The pitch for the newly announced satirical fiction film Rothchild, a comedy set in the world of the ultra-wealthy about a forgotten son trying to inherit the money of his influential family, already sounds like an elaborate piece of trolling. The real-life Rothschild family, a Jewish and European banking dynasty, has for centuries been the subject of anti-Semitic myths and conspiracy theories, fables revolving around their alleged control of world finances. The film that’s up for sale at this year’s Cannes Marché du Film, a movie marketplace where a majority of the industry’s business is done, has dropped the s from the family’s name, but the title is still loaded. Even more bizarrely: Mel Gibson is attached to star.
Despite Gibson’s widely reported past behavior, HanWay Films, a British distributor that mostly works on indie projects, announced on Monday that it had acquired the international rights to Rothchild. Shia LaBeouf—who is Jewish—has been cast as the main character, Becket Rothchild, who conspires to kill the nine entitled scions who are in the way of him inheriting the family fortune. Gibson will play Whitelaw Rothchild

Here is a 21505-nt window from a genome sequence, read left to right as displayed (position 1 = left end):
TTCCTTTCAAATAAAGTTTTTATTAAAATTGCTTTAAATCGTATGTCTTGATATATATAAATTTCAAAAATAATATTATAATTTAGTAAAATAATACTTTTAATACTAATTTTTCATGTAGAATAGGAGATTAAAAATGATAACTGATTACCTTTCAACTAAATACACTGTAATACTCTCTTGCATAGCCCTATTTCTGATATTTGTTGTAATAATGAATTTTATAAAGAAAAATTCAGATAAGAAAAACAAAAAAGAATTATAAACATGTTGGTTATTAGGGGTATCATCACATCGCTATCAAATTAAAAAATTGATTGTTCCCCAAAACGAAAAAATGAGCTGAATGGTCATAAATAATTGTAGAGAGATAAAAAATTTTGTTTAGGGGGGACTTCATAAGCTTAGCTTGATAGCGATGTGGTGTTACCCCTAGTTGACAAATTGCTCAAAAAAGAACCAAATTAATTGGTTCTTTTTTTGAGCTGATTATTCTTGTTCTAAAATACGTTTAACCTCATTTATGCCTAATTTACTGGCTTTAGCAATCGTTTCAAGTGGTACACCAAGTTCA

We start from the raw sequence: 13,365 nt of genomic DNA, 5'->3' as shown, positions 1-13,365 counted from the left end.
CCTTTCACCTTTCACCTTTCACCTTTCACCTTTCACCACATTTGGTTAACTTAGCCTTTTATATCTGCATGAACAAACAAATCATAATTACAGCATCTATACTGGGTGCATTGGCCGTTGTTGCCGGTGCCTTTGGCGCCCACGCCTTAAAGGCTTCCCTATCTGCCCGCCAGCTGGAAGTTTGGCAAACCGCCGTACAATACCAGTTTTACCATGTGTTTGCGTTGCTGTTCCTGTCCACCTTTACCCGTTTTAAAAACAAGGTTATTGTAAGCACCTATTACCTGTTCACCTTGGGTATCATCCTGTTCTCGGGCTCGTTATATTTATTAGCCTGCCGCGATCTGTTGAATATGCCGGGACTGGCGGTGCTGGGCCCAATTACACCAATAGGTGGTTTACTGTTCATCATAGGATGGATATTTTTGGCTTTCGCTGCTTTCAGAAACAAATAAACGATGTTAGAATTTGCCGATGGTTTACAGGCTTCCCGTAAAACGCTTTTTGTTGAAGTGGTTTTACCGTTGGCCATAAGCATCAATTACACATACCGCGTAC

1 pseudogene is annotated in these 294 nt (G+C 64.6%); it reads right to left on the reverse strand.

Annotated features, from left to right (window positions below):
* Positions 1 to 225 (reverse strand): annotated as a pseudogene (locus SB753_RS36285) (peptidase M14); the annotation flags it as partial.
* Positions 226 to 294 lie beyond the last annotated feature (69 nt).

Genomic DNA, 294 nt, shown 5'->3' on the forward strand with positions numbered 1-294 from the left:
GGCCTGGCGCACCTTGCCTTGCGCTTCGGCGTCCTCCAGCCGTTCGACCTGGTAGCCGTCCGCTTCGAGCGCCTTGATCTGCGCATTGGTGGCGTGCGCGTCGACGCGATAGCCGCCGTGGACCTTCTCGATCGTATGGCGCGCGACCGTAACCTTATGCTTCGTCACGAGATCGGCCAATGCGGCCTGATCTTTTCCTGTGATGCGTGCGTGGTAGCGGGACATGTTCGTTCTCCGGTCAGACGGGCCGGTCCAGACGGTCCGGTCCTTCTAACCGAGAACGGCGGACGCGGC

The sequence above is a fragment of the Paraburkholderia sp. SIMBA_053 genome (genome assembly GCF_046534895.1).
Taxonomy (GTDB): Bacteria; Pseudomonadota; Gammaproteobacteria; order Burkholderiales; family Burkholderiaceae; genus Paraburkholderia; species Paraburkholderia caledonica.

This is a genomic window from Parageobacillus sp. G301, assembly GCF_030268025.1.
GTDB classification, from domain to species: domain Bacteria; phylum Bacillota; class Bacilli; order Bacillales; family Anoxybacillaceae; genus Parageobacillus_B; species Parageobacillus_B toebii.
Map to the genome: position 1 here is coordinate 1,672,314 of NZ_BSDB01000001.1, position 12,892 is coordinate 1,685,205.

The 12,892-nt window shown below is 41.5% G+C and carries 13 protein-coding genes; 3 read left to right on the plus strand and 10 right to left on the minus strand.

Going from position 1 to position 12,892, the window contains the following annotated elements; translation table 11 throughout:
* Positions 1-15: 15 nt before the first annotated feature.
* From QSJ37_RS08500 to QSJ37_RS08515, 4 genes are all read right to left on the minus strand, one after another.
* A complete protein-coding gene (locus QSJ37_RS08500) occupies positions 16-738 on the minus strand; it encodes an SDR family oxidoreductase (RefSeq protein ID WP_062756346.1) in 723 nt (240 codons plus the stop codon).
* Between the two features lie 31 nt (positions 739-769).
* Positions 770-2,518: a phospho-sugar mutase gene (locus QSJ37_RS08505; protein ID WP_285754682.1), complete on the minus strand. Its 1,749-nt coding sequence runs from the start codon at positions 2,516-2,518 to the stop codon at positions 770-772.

“The divide between the superrich and the rest of the world is an ever-growing one, and it’s both fun and fascinating to delve into its inner bowels along with our hero trying to scramble to the top and claim his piece,” HanWay’s managing director, Gabrielle Stewart, said to The Hollywood Reporter about the movie. The thrust of the story—a villain kills off his rich relatives to try to secure their wealth—is reminiscent of classic black comedies such as Kind Hearts and Coronets, but that makes the choice of title for Rothchild even more befuddling. If the film is really intended as a broad satire of the 1 percent, then why pick such a specific, charged name?